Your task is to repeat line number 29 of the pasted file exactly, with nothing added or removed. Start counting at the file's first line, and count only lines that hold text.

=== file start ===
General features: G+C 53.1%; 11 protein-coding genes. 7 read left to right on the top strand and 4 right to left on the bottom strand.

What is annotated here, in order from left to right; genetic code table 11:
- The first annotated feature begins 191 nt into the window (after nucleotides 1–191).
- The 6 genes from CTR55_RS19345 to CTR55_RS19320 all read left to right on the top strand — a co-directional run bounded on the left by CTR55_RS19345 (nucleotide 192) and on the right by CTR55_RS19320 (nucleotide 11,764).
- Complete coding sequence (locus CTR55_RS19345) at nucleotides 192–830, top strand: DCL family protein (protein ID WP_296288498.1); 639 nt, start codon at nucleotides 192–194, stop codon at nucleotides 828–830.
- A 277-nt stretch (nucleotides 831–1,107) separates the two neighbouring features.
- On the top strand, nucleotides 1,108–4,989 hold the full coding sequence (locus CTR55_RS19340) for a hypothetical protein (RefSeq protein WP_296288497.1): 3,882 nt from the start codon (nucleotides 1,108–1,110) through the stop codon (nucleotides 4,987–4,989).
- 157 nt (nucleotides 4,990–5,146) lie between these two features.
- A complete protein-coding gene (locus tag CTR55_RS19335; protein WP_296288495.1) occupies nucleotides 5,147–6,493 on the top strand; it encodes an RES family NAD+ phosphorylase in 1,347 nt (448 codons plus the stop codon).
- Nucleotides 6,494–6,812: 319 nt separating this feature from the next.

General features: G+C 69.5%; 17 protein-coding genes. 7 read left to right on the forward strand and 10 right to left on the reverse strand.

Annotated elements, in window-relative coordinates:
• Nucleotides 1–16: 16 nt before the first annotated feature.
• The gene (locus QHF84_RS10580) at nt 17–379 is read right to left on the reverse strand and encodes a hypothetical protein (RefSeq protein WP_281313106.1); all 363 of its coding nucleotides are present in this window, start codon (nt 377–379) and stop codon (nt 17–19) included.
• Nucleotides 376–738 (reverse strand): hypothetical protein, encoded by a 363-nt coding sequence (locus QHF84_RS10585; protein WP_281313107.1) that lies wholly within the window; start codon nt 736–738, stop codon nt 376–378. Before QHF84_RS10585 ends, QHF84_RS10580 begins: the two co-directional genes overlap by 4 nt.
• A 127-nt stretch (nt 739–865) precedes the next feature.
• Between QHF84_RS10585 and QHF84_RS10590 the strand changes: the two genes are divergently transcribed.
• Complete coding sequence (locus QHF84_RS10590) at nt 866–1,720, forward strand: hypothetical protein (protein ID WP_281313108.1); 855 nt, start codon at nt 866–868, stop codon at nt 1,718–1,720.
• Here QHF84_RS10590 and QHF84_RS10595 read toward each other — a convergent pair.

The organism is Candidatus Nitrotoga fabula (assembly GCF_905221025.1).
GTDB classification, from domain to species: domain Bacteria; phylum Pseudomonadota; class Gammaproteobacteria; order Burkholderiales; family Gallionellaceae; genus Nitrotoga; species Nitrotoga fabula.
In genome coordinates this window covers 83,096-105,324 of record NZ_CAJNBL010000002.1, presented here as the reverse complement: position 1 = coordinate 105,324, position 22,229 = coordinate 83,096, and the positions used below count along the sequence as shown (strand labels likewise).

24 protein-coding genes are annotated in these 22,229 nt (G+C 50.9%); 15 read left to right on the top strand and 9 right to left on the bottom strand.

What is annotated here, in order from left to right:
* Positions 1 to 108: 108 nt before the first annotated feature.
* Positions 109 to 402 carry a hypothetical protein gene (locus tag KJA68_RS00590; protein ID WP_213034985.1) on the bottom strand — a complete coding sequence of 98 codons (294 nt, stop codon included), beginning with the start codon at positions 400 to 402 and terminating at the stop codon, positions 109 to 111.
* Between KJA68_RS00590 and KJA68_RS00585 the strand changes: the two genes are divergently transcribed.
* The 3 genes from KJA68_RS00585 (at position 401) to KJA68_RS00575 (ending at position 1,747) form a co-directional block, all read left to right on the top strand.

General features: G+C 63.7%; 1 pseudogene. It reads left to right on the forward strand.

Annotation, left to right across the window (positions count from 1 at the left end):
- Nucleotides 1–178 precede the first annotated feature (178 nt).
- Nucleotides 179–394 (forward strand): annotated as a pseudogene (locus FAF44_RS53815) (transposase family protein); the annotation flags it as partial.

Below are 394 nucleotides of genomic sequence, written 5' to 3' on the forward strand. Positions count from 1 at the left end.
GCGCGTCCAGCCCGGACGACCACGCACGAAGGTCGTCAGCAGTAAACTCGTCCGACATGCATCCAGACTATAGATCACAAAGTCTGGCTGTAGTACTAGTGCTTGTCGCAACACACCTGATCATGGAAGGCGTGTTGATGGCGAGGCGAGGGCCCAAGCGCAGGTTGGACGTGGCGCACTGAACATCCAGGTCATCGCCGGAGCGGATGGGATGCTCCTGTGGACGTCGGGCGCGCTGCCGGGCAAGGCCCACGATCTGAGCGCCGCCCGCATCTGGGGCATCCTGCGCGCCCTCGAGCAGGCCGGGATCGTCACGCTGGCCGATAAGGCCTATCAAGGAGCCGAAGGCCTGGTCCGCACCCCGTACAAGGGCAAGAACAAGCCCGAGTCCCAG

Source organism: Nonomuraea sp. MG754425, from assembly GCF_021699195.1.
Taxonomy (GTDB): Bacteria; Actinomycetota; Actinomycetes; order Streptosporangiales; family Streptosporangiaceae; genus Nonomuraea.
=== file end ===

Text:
General features: G+C 63.7%; 1 pseudogene. It reads left to right on the forward strand.